Sedum is a fascinating and engaging species, whether native or not.
Their diminutive stature and sturdy nature, their bright flowers and color/texture variations invite closer examination, better down on hands and knees, up close and personal, rather than broad swaths and vistas of plants that can be viewed from a distance.
There are several Stonecrop native to Oregon; not all are readily available in local nurseries, but there is a native Sedum for nearly every garden setting and are worth seeking out.
Many are evergreen; those that are native west of the Cascades tend to be mat-forming (yes, sometimes aggressively-so. Hint: those with the broader, more spatula-shaped leaves are less invasive than those with narrower, more pointed leaves). Sedums found natively in higher-elevation and drier conditions tend to be found tucked into rocky crevices and are more likely candidates for winter-dry containers or quick-draining rock gardens.
All native Sedum flower in various shades of yellow, in similar starry-clusters held a bit above the foliage. All are fairly low-maintenance and carefree to grow, given some water and proper drainage.
Sedum oreganum, Sedum spathulifolium and Sedum stenopetalum are available in local nurseries; species native to more alpine / drier climates are likely available from nurseries that specialize more in dry-country plants, for they aren’t uncommon.
Tight, small green clusters of egg-to-spoon shaped evergreen leaves occasionally with a bronze cast. Topped with small clusters or open yellow starry flowers in summer. Grows in full sun to partial shade in regularly moist to dry conditions. Native west of the Cascades, all the way to the coast.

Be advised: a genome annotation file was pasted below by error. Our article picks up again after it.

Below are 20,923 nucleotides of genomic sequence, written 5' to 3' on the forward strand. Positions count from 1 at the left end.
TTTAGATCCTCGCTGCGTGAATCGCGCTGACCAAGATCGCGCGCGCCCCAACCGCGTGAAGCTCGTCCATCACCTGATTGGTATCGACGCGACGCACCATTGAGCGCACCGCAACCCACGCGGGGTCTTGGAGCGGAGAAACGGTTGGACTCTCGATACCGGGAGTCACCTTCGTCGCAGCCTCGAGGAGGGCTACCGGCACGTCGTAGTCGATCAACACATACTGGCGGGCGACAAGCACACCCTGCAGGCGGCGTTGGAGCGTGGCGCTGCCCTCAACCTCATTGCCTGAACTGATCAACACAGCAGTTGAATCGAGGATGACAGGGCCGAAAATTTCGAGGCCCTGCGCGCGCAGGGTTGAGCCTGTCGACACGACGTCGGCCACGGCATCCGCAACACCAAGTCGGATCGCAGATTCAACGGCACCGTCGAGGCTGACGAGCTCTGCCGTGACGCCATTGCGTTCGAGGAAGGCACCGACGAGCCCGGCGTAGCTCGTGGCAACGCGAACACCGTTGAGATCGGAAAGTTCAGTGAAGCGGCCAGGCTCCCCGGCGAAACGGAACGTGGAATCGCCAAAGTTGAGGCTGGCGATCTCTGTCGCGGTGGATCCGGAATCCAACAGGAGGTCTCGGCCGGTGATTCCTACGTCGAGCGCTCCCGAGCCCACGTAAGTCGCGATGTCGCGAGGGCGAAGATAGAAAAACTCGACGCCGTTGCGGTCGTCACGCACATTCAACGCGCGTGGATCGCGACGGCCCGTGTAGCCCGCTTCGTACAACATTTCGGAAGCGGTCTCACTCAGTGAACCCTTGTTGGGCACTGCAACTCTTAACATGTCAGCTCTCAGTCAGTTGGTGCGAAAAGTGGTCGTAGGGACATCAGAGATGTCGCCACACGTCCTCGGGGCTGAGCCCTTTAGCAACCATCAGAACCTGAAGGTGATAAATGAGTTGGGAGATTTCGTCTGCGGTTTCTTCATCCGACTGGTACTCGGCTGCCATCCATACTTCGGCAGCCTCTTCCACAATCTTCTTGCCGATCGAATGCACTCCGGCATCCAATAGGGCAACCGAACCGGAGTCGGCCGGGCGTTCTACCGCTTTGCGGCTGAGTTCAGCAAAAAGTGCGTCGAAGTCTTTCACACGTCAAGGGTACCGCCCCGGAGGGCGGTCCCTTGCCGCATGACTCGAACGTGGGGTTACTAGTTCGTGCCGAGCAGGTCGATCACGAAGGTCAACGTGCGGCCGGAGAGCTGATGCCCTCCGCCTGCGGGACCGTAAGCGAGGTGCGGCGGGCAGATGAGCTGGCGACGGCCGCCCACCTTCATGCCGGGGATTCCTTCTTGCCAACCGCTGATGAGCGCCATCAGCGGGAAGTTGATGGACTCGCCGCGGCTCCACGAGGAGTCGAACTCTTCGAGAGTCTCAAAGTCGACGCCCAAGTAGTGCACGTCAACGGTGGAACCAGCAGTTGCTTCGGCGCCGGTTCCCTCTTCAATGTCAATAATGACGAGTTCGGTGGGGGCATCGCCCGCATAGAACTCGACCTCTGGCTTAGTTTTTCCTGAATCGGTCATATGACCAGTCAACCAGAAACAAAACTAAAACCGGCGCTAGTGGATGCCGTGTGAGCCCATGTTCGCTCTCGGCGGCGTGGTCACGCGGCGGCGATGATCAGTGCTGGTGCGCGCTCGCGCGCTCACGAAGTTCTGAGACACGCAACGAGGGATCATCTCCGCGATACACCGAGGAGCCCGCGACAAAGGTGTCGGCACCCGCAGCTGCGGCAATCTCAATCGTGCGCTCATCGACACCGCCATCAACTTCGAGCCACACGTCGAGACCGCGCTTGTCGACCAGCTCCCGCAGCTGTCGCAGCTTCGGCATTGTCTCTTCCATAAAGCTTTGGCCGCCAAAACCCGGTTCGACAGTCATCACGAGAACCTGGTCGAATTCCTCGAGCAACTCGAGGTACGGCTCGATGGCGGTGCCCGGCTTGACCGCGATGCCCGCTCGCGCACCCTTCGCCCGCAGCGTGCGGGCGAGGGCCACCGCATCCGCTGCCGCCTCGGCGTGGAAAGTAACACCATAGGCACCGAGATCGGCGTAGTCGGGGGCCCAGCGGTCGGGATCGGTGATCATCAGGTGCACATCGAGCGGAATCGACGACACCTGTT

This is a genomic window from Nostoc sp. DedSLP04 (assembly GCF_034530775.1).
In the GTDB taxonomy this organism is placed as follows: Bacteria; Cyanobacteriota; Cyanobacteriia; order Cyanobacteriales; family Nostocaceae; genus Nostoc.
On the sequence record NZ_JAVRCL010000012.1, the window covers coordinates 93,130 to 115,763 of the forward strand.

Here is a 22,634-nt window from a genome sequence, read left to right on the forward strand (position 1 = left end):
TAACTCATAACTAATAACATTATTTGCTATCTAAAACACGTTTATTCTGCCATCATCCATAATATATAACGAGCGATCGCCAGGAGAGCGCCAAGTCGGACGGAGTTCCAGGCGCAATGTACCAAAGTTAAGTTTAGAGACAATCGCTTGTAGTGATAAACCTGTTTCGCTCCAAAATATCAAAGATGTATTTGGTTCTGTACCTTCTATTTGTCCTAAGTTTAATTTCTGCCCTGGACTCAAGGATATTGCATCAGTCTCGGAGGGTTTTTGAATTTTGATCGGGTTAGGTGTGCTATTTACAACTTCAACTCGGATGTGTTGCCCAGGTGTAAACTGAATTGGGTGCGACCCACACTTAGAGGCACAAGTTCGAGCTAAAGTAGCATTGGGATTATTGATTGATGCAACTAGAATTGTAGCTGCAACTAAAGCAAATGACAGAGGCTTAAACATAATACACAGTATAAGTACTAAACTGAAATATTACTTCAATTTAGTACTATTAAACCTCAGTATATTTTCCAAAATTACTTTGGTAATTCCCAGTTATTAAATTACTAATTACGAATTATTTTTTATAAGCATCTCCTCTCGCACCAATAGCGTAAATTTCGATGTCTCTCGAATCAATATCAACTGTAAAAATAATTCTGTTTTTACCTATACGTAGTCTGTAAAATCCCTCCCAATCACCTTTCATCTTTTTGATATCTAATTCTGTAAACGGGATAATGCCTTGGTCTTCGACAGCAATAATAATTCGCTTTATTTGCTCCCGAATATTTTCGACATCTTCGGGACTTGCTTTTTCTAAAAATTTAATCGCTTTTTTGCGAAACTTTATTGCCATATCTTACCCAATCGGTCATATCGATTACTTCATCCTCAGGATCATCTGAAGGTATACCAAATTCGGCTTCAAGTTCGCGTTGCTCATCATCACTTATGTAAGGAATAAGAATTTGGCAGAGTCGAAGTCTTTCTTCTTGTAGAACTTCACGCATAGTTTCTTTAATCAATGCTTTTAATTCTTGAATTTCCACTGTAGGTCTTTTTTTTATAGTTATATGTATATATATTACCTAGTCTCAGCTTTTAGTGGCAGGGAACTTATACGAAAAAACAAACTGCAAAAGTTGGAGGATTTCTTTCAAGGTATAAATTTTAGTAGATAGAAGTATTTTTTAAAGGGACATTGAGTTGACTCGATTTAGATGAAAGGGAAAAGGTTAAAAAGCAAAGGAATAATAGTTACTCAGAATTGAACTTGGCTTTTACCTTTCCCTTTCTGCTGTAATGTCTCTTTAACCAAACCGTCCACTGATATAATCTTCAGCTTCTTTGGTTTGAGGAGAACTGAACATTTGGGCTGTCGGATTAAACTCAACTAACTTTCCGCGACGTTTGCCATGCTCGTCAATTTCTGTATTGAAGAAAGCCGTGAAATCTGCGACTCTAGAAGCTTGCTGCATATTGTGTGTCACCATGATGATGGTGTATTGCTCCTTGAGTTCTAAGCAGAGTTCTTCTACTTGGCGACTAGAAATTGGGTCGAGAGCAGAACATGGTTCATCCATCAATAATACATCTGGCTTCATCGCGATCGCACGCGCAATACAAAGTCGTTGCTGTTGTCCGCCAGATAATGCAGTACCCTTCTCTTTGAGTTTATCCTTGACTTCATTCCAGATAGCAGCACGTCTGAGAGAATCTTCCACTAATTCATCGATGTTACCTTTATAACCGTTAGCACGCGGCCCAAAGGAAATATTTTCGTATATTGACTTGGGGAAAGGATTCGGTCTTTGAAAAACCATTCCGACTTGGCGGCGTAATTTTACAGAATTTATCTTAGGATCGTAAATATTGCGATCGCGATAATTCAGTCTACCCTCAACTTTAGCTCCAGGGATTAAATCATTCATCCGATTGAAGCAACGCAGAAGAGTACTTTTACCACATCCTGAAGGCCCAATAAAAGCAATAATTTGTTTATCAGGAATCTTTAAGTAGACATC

Growing from thick rhizomes, the rosettes of small flat leaves vary in color from gray to sage green, sometimes red, but all coated with a bluish cast unique among the native Sedum. Also at home in full sun to partial shade, S. spatulifolium can take somewhat drier, rockier conditions than S. oreganum.
This stonecrop is home both sides of the Cascades, but in drier, higher-elevation conditions. Also mostly evergreen, these leaves are narrow, arranged on short, ascending stems, rather than broad and mat-forming. This Sedum is adaptable to crevices in rock walls as well as filling space between stepping stones, preferring well-drained, tending-toward-dry soil. The starry clusters of flowers that top the small stems are likewise smaller and less showy. A sweet, diminutive specimen.
This is a sedum of rocky mid-elevation to subalpine areas along the Cascade and Siskiyou mountain areas. The golden, more singular star shaped flowers are held above tiny clusters of succulent oval leaves that are green when young, turning bright red when older; looking a bit like strings of jelly beans. This evergreen stonecrop spreads readily, rooting where stem tips touch the ground.
We offer a great selection of Northwest Natives from spring through fall. The plants featured are highlighted favorites, but they do not represent ALL of the plants we carry. For a more complete list, see our Northwest Native Plant List.